Senior National MP Katherine Rich's says her shock decision to retire from politics is solely due to her desire to spend more time with her children.
Mrs Rich, a shoo-in for a senior Cabinet position if National wins the next election, said the prospect of that had started her rethinking her future.
"While I know I could do a good job, it could not be done by me without having an impact on the lives of my kids," Mrs Rich said.
"I just thought about things over the summer and I really enjoyed my time with the kids. They are at a great age now - they are five and six. They are good healthy and great kids, I am very proud of them and I would like more time with them."
The 40-year-old list MP first came to Parliament in 1999 and has been on the liberal wing of the National Party.
Most notably, Mrs Rich resigned her welfare portfolio under the leadership of Don Brash because she could not back his hardline approach.
Mrs Rich was also the only National MP who publicly backed and voted for the anti-smacking legislation from the beginning to the end.
She came under great pressure from within her caucus and from outside, including threats made against her children.
Mrs Rich said she was not resigning because of a dispute over policy or the direction or the party.
"I firmly believe in the direction John Key is going to take this country as prime minister.
"If I didn't believe in that vision, I would be the sought of person who would stay and fight."
Her political opponents have raised the prospect of National taking a harder line on some issues than they would if the liberal-minded Mrs Rich remained in Parliament.
"There are other people who can fill my shoes, there are other candidates to take my place," Mrs Rich said
Some MPs have expressed bewilderment at her decision.
In the last nine years, Mrs Rich has been there while National went through four leaders, bitter coups and intense policy battles.
Now National has a realistic shot of forming the next government, Mrs Rich is going to leave.
"I don't see the last nine years like that though. They certainly had their ups and downs. It has been a great nine years...I have played my part."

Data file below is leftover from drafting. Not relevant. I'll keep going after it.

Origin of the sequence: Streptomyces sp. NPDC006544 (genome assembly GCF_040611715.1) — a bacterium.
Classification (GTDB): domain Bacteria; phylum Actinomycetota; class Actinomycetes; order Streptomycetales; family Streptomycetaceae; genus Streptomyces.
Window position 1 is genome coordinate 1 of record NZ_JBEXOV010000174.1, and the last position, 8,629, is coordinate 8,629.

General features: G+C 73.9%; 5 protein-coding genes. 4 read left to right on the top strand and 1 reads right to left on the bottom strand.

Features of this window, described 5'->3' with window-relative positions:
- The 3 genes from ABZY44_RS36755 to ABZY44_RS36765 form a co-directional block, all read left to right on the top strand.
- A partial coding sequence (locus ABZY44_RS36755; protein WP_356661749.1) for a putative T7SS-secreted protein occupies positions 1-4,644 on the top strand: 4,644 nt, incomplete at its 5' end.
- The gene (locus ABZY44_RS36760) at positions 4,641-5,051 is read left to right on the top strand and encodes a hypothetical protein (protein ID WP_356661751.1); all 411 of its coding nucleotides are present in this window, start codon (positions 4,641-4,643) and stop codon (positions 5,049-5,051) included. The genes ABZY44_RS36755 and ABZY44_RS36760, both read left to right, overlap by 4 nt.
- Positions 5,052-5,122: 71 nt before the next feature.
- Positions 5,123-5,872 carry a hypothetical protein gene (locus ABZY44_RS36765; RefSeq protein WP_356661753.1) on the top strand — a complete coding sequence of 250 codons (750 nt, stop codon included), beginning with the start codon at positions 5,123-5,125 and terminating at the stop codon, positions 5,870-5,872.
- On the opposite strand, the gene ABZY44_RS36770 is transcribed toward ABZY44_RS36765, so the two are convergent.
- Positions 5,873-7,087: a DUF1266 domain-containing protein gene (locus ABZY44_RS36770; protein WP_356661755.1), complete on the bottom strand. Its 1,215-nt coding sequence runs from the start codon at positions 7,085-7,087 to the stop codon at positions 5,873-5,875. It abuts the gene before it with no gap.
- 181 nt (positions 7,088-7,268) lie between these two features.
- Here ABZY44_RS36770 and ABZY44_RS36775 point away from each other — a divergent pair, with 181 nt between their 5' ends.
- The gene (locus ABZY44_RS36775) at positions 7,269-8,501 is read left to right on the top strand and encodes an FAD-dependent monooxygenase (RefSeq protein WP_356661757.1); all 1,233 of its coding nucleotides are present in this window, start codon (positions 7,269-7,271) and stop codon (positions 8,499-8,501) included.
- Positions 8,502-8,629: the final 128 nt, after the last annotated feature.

Mrs Rich said she did not fear another three years in opposition and was certain Mr Key would form the next government.
"There is a momentum there that is unstoppable."
There was also no bitterness about Parliament and the sometimes brutal nature of politics - Cabinet Minister Ruth Dyson once called her a "tart" and she received much abuse for her views on smacking.
"This is politics we are talking about. We are not talking about the local Plunket branch. It is tough here, you have to be tough, but that is not something to be negative about. That is just the reality and I understand the reality."
Mr Key said he greatly regretted losing Mrs Rich and he hoped she would be able to contribute in some way to public life in the future
His replacement of Mrs Rich with Anne Tolley to the education portfolio and on the front branch showed that National would still appeal to the female vote, he said.
Mr Key denied that Mrs Rich's departure was due to policy differences or a swing to the right on education policy.
Prime Minister Helen Clark praised Mrs Rich.
"Personally I am sorry to see Katherine Rich leave politics I think she has made a contribution into public debate over education," Miss Clark said.
"I have seen her as someone who is very much at the liberal end of the National Party. The National Party needs such people and I think she will be a tremendous loss."
Miss Clark said she respected Mrs Rich reasons for leaving.